Portugal is a beautiful, historic country full of opportunity to live, learn, and work as an English language educator for those willing to put in the legwork. We’ll introduce you to some of the steps you need to undergo on an exciting new chapter in your life as a professional in one of Europe’s warmest nations.
“Why should I teach English in Portugal?” Perhaps it is prudent to answer some other questions first. Why do you want to teach English as a foreign language? Who are you willing to teach? What exactly does Portugal offer that other countries and locations don’t? Perhaps you’re a young college graduate seeking employment or someone who wants to get into the teaching field via rather untraditional means. Investing in a TEFL diploma and looking to work in Portugal is an option.
Good reasons to teach English in Portugal include creating connections with a new and friendly populace; learning Portuguese (that will help with scratching “learn a foreign language” off the life accomplishments list); immersing yourself in a culture and sliver of the world many people will not get to experience. Portugal is not as popular an EFL destination as France, Spain, Germany, or Japan, but the country has offerings and opportunities if you’re willing to seek them out and put in the effort. After all, one of the best ways to find a job teaching English is to look where no one else is looking.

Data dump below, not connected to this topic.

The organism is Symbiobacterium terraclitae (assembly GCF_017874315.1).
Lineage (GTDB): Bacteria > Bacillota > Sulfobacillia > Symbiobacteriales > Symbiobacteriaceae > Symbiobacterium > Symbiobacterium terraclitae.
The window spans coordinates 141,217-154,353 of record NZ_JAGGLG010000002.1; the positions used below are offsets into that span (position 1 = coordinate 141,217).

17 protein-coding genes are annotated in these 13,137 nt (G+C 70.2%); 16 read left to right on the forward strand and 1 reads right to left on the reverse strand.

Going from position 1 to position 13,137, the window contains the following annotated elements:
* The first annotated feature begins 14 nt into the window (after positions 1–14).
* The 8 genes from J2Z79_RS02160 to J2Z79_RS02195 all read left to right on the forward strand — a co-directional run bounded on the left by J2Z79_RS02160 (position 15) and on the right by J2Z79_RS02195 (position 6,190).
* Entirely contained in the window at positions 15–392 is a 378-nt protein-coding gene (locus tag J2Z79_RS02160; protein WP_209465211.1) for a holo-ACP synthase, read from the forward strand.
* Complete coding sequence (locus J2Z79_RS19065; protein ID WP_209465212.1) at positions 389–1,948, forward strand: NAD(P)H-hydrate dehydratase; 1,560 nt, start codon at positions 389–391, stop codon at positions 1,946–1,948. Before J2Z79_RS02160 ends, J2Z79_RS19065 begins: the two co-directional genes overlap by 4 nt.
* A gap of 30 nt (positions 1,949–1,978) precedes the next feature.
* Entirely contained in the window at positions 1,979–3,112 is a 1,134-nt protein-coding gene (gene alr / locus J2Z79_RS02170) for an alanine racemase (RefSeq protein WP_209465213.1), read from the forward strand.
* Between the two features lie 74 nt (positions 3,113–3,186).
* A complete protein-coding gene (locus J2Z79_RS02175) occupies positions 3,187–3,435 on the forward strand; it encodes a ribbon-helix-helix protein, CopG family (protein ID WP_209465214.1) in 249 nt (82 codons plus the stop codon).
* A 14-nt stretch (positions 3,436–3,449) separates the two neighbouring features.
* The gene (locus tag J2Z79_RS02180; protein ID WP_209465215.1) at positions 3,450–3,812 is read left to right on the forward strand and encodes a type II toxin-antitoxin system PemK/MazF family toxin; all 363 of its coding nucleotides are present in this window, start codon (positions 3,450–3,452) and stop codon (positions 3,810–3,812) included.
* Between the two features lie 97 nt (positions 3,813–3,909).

English teachers earn a modest salary in Portugal of around 1,050 to 1,500 Euros for around 20 to 25 hours of instruction per week, which provides time for travel for more restless teachers. Teachers who want to earn a little more can offer tutoring services to students or professionals on the side. However, Portugal has some of the most modest costs of living in Western Europe. According to Expatistan, rent for a studio apartment can be as low as 497 Euros in a normal area; fully furnished apartments in expensive areas can be as high as 1,088 Euros. As with any country, cost of living will be influenced by where you live. Smaller cities and towns will likely be cheaper whereas cities such as Libson and Porto may be more expensive. Consider your needs and budget, and keep in mind Portugal is a small country. You can get anywhere in a matter of a few hours and if you’re smart and frugal, weekend trips and day trips are more than possible.